Head: Broad, gently rounded skull with a straight, slightly tapered muzzle; medium-sized, dark brown eyes; triangular, wide-set ears.

Tail: Docked (clipped) short.

Breed History

A very old spitz breed, the American Eskimo dog has existed for nearly 6,000 years. Its genetic heritage probably includes Keeshond, Pomeranian and other European Spitz dogs. Well known across Europe, the breed probably arrived in the United States during the 19th century with the immigration of dog owners. Originally known as the American Spitz, these dogs were renamed American Eskimo in the 1910s for unknown reasons.

Long recognized by the United Kennel Club, the "Eskie" is a recent addition to the American Kennel Club's list of purebreds having gained admittance in 1993. The breed exists in three varieties, the Toy, Miniature and the Standard. As Nordic dogs, American Eskimos tend to be energetic, alert and loyal.

Ideal Breed Characteristics

Size: Toy variety 9 to 12 inches; Miniature variety 12 to 15 inches; Standard variety males 15 to 19 inches (at the withers).

Appearance: Compact, balanced body with easy-going motion.

Coat and Color: Straight, thick, smooth double coat with a thick under coat and "ruff" around the neck. Solid white color preferred, though cream-white is permitted.

Head: Wide, crowned and gently wedged skull with a wide muzzle; oval, wide-set, dark brown eyes; triangular, erect, wide-set, gently rounded ears.

Tail: Curved, covered with long hair, set high and carried over the back when in motion.

Breed History

Retrieving dogs have long existed in Britain, where they were used as hunting assistants to people who sought animals as food and sport. The dogs were capable of finding game and fallen birds on water or land and returning them without damaging the quarry. Throughout the middle and late 19th century, the Golden Retriever was developed to also fill that role. Created largely in secrecy, but with well-documented records, Lord Tweedmouth combined Tweed Water Spaniel, small Newfoundlands, Irish Setters, Bloodhounds and other Water Spaniels at his estate. Emphasis on water skill and hearty physique created yellow-colored dogs with the talent, instinct and build for retrieving work. First known as Yellow Retrievers, the dogs were later called Golden Retrievers.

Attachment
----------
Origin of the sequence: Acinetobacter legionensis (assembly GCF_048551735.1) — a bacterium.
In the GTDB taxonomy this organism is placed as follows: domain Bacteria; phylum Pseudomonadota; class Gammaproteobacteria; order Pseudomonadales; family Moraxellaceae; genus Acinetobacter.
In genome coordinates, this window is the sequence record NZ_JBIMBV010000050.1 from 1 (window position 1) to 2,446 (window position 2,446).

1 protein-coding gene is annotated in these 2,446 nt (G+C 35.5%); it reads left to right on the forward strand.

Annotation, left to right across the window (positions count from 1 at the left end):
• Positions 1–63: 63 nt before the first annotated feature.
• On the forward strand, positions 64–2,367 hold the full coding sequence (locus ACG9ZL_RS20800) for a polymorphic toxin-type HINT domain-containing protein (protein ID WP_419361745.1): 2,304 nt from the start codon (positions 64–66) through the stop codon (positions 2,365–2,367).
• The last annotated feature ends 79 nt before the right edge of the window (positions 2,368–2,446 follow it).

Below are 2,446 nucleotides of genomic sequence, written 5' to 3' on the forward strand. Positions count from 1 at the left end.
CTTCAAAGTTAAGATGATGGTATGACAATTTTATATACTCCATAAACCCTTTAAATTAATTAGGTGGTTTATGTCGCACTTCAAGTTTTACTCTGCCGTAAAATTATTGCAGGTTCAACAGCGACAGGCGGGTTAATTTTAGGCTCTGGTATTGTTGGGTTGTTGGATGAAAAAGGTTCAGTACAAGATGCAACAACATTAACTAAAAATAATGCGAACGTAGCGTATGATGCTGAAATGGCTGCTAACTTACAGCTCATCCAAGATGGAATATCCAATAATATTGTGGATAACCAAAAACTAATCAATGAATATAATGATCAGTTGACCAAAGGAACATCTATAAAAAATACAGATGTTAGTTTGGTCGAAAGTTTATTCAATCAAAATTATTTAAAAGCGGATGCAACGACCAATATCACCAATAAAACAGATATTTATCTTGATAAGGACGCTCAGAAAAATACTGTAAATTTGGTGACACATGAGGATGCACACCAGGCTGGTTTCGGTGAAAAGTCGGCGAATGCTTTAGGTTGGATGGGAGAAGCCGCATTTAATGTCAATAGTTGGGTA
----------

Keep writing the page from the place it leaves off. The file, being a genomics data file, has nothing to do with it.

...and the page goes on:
After their appearance in conformation and field trials during the late 19th century, the dogs gained great popularity across England, and a national club was quickly formed. Travelers across the Atlantic brought the dogs to the United States and Canada during the early part of the 20th century. They were used and bred for hunting, rather than physical appearance, but their attractive shape and coloring made them popular show dogs as well. While dark colors were favored originally, medium and light-colored dogs have gained greater acceptance in the past few decades.

Today, Golden Retrievers remain one of the most versatile and well loved breeds. They can compete in field, hunting, obedience and conformation trials. They also work as therapy, guide, tracking and search and rescue dogs because of their amenable personalities, keen sense of smell and obedience skill. As pets, they are energetic and loyal. They remain one of the most popular pet breeds with owners and families around the world.

Ideal Breed Characteristics

Size: Males 23 to 24 inches, Females 21 1/2 to 22 1/2 inches (at the withers).

Appearance: Proportional, powerful body with strong, relaxed motion.

Coat and Color: Thick, weather-resistant, close-to-the-body coat is straight or wavy with feathering on the legs, neck and underbody. All varieties of golden color allowed.

Head: Rounded skull with a straight muzzle; deep, medium-sized, dark brown eyes; small ears lay near the cheeks.

Tail: Thick, long and slightly curved.